Monday, May 9, 2016

Tech Challenge 2016 Recap 1

I've been an advisor to a tech challenge team for four years, and this was the most difficult challenge to date. 

The 2016 challenge: Build a glider to deliver supplies to a remote location!
This year, you tell the story! What is your glider carrying? Where are you going? Why?

New award for 2016: Top Tech Challenge story! 
Who: Students in Grades 4-12
What: A team engineering design challenge
When: Event Days are Saturday, April 23 (Grades 4-6) and Sunday, April 24 (Grades 9-12 and Grades 7-8)
Why: To develop creative solutions to a real-world problem

A glider, which weighs less than a pound, must carry payloads (ping pong balls), gain 6 inches of lift in 6 feet, make a turn around a storm column, and deliver payloads to a "remote" location 26 feet away.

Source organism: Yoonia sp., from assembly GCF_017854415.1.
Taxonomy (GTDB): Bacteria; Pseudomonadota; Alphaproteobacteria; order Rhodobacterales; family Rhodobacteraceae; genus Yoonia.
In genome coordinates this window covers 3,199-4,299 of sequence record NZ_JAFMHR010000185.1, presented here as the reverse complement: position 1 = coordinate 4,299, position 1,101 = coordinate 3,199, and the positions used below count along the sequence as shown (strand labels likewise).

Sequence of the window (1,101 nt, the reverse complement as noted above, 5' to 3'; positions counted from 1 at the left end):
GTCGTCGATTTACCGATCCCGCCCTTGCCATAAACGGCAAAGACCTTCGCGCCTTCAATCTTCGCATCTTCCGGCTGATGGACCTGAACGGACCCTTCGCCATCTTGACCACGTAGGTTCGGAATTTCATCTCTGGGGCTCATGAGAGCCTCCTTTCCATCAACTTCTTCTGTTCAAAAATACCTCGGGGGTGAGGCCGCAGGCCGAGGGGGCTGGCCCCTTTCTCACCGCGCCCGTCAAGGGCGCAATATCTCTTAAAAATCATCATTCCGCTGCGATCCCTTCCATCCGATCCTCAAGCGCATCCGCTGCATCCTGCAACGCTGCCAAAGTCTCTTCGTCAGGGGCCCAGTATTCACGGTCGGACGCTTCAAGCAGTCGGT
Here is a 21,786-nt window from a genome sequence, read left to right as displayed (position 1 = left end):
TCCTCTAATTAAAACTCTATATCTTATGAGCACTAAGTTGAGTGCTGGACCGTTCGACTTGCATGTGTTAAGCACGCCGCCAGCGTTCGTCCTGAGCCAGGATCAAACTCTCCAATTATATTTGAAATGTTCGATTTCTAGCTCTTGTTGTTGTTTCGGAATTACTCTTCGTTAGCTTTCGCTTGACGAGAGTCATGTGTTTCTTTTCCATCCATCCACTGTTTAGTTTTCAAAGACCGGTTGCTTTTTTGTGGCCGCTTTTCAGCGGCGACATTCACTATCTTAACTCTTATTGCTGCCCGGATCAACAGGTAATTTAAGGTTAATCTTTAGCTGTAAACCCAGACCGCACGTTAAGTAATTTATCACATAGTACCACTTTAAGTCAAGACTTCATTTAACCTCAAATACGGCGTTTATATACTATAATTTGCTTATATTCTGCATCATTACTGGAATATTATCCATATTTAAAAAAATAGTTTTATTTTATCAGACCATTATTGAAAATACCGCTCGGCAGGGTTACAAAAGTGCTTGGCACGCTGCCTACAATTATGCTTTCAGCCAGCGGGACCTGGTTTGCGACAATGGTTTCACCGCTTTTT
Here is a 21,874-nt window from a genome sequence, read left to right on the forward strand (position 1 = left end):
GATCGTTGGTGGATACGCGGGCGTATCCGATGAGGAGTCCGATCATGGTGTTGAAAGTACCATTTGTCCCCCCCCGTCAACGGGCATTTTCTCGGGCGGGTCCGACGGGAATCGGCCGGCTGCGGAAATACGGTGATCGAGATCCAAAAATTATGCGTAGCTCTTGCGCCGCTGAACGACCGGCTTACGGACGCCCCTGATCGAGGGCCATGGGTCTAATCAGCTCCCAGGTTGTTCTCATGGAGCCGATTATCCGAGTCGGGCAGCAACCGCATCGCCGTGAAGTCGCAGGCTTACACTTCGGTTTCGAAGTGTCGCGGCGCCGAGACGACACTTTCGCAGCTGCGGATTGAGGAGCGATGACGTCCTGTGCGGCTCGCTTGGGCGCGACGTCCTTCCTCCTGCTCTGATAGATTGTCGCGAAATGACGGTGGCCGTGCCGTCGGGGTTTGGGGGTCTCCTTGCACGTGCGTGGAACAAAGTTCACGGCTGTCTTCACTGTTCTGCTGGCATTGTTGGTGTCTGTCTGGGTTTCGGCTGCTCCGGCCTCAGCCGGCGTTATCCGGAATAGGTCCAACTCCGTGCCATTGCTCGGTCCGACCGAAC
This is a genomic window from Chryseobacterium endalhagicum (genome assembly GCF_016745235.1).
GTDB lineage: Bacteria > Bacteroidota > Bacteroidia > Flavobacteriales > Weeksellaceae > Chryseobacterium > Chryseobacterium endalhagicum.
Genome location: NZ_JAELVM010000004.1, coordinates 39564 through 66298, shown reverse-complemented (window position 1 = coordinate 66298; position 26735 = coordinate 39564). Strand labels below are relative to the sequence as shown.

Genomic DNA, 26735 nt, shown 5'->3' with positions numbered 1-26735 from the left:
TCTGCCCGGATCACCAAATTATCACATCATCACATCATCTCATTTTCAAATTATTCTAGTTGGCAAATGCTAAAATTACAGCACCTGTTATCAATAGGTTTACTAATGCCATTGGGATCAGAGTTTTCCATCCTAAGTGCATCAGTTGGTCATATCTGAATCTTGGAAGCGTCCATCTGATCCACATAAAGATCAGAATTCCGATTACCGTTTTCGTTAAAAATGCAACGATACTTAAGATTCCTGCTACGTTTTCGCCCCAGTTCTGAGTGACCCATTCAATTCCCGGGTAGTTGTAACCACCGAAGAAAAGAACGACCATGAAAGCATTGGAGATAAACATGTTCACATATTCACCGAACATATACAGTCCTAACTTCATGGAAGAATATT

Not only did teams have to build their gliders, but they must incorporate a launcher, which will have a trigger mechanism. Then it's got to gain lift and turn. What a challenge for a fourth-grade team.

Yes, since last year, the Tech Challenge has been opened to fourth graders, and it was a welcome change for those kids who were eager to form their own teams after watching their older sibling's teams compete for years.

A 4th-grade team was talking with the judges at a test trial at the Tech Museum. You can clearly see the launch platform, the mountains, and the storm column that the glider must clear before landing on the target (26 feet away) successfully.

The glider must be launched at 0 degrees launch angle and have a trigger.
I think elementary students, as young as Kindergarten students, can get a lot out of this program, but I think the fourth-grade cut-off is a logical one, especially with the Engineering Design Journal requirement.

I didn't have the time to blog about this great program while it was in progress. Next year, I'm going to put forth extra effort to blog about this AWESOME program in more timely manner.